Covenants Not to Compete

It is particularly important that the employer implement procedures in order to bolster trade secret protection. In addition, and depending on the nature of the information to be protected, employers may seek to enhance such protection by requiring that their employees enter into covenants not to compete. Covenants not to compete restrict the scope of an employee's professional mobility after the termination of employment. Although courts disfavour such covenants as a matter of public policy, the courts of many jurisdictions will enforce them if they can be shown to be reasonable and necessary in duration and geographical scope. For example, they will be enforced if an employee can be shown to have access to confidential information and the employee's services are demonstrably special, unique or necessary. As a general rule, covenants not to compete must be limited regarding duration. The extent of the territory subject to the covenant must also be reasonable. A covenant will not be enforced if it is unreasonable in time, space, scope, or would operate in a harsh or oppressive manner.

3. Third Party Misappropriation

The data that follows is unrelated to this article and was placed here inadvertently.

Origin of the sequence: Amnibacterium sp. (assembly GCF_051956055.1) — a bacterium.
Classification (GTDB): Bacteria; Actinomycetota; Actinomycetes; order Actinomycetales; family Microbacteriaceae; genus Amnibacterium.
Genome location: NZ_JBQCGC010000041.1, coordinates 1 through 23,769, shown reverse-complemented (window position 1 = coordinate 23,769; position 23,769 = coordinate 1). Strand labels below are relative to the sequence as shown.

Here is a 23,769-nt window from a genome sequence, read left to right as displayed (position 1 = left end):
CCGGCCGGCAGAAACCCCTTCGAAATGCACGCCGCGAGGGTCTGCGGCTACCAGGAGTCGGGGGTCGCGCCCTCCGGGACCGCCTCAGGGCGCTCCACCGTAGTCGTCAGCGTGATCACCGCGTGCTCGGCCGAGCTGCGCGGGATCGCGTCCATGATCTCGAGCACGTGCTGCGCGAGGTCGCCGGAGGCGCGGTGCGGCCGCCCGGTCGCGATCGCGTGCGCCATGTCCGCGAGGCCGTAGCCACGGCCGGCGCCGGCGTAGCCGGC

Frequently, a trade secret is obtained by a third party—one to whom the trade secret owner did not directly disclose the information, and with whom the trade secret owner has no express or implied confidential relationship. The trade secret owner may assert a misappropriation claim against a third party if the third party acquires the trade secret with actual or constructive knowledge that (1) the information is considered to be a trade secret, and (2) the third party's access to the trade secret is a result of a breach of duty owed to the trade secret owner arising from a confidential relationship. Actual notice is characterized by the trade secret holder informing the third party that a particular individual has knowledge of certain information, and that disclosure of that information would constitute trade secret misappropriation. Constructive notice is characterized by circumstances where the acquirer knew or should have known that the information was a trade secret and that the individual making the disclosure was breaching a duty of confidentiality owed to the trade secret holder. When circumstances should have put a defendant upon inquiry about the usage of confidential business information, a defendant will be charged “with whatever knowledge such inquiry would have led to.“ If the trade secret was acquired “in good faith”—i.e. without actual or constructive knowledge—and the acquirer made a material change in position in reliance on that trade secret before acquiring actual or constructive notice, the third party will probably not be considered to be a misappropriator.